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A Magazine for Sheffield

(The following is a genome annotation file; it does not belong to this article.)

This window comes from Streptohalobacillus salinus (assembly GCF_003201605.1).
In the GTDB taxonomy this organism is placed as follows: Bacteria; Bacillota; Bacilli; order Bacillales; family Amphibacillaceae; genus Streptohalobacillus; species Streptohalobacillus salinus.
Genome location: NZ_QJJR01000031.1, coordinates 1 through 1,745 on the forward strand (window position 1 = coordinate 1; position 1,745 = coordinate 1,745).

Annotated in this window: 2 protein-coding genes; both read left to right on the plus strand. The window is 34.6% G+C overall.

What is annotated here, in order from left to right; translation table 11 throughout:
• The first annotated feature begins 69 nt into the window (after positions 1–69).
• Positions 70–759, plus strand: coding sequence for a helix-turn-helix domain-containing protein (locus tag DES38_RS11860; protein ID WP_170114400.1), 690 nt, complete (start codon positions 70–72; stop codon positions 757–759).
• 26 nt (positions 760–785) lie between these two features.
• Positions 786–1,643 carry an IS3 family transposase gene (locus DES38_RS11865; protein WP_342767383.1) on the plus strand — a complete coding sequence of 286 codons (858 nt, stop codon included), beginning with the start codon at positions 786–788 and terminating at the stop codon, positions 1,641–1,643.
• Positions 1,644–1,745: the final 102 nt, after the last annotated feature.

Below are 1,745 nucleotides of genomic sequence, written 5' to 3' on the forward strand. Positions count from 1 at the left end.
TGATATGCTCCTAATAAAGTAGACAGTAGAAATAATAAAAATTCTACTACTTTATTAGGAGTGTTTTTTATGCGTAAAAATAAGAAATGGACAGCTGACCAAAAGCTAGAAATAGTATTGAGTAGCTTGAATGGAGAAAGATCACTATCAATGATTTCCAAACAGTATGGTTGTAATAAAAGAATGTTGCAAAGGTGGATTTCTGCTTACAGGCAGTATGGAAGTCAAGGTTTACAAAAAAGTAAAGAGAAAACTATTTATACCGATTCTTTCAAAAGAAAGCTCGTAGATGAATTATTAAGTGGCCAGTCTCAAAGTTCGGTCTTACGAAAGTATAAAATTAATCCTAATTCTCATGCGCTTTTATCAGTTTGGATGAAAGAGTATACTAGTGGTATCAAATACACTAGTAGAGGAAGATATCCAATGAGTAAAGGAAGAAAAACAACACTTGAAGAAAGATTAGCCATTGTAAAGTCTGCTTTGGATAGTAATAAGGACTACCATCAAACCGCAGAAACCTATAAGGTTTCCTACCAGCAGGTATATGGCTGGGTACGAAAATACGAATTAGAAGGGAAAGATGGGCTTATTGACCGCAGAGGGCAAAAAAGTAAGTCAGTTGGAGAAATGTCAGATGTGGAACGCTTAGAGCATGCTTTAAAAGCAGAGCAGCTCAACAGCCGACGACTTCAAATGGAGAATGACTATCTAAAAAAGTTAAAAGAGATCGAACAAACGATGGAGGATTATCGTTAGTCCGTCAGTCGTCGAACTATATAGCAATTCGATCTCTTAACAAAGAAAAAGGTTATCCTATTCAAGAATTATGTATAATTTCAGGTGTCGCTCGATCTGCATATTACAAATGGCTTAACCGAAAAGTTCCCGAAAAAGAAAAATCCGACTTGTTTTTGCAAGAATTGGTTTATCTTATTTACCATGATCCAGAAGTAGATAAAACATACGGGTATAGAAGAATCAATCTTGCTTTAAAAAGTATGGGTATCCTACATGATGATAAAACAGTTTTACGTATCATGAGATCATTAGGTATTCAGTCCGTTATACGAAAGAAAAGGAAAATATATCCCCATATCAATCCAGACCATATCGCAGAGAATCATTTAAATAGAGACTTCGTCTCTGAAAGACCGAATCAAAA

Hello, I'm pleased that Now Then has asked me, as Chancellor, to state why the Comprehensive Spending Review will create a hopeful, prosperous Britain. There was a great danger that this country would have been bankrupted like Greece, and like them, been forced to speak a foreign language and eat feta cheese. That was the future Labour had created for us. Instead, we have created a new future, by making difficult decisions such as sacrificing the poor. As the BBC said, "Low income families with children are set to lose the most - about 5% of net income". But poor people generally don't know what 5% is, so it's not a problem. I'm not even sure they feel pain. Like fish. We have got students to pay for their education, much as my parents paid for mine. We have axed the Education Maintenance Allowance (EMA). One girl said to me, "I need EMA. My mum is on benefits and I am a full-time student at college. Without EMA I can't go to college. I will have to drop out and I don't want to do that." But people who aspire don't need help from big government. Rather than just give her an education or a permanent job, we will force her into unpaid work, four weeks a year, to drive our Big Society. Then, once our reinvigorated, prosperous Britain comes, there will be jobs for all. And if there aren't any jobs she should make one. That's what my family did, and we were only lowly baronets. Then there's the fuss about housing benefits. Being a multi-millionaire, I'm fully in touch with the people, particularly people who want a certain standard of neighbours, not low-lives who can't get on. Given a choice between succeeding or living on an estate with drug addicts and mental cases, people will succeed or become drug addicts and mental cases. It really is that simple. I was very pleased to read Sheffield Council's response to the Comprehensive Spending Review, 'Future Shape'. At first I thought it was one of those games little Lucius plays on his phone, where you get a thousand points each time a heptahedron mates with a triangle. Instead, it is a guide to cutting council services, with inspiring lines like "we will need to spend around £220 million less [a year] by 2014/15". When you think that Sheffield Council spends £440 million a year on staff, the saving could be made simply by letting half of them go and allowing them to stand on their own two feet. Rather than agonising over the details, I suggest they simply use my own, more efficient way of producing a budget - I picked up the last council budget, flicked through it and randomly cut a few services: "Corporate Complaints Service - provides a single access point for customers to comment, compliment or complain." CUT. In our new, hopeful, prosperous, perfect Britain there will be no need to complain. "Co-ordinate Government Inspections - liaise directly with Audit Commission on major Government inspections." CUT. We cut the Audit Commission so Councils won't need to worry about things like liaising or standards. "Premises and Assets - provides property and asset management" CUT. Councils should not own property but sell it to the private sector, which can turn community centres, playgrounds and forests into things people really need, like shops. "Community Services - including the Ranger Service, Sports Services, provision of allotments and heritage services." CUT. The Big Society will take care of all this, because when the Council has stopped all their luncheon clubs, what else are retired people going to do if not look after allotments and old buildings? The Spending Review was necessary because we all know that if a business is in debt, you need to cut costs. Yes, economists say it is more complicated than that, but I drift off and start thinking about Nanny. It might cost the economy nearly as much to pay a Council worker to be on benefits as it does to have them in a job and paying taxes, but that's if they don't find jobs in the private sector. And yes, "more than four unemployed people are chasing every job vacancy across the UK", but that desperation will be the foundation of our hopeful, prosperous Britain. We are all in this together, from those forced to work for their benefits, to those who (like me) are the children of millionaires and have never done a hard day's work in their lives. I say to those who doubt we have everybody's best interests at heart, join us in our task. Join us, campaigners against abolishing the Education Maintenance Allowance ( Join us, Facebook campaigners 'False Economy' and 'One Million Against the Cuts'. Join us, demonstrators against public sector cuts (, It is the task of this generation, the task of the British people, to be great once again. )

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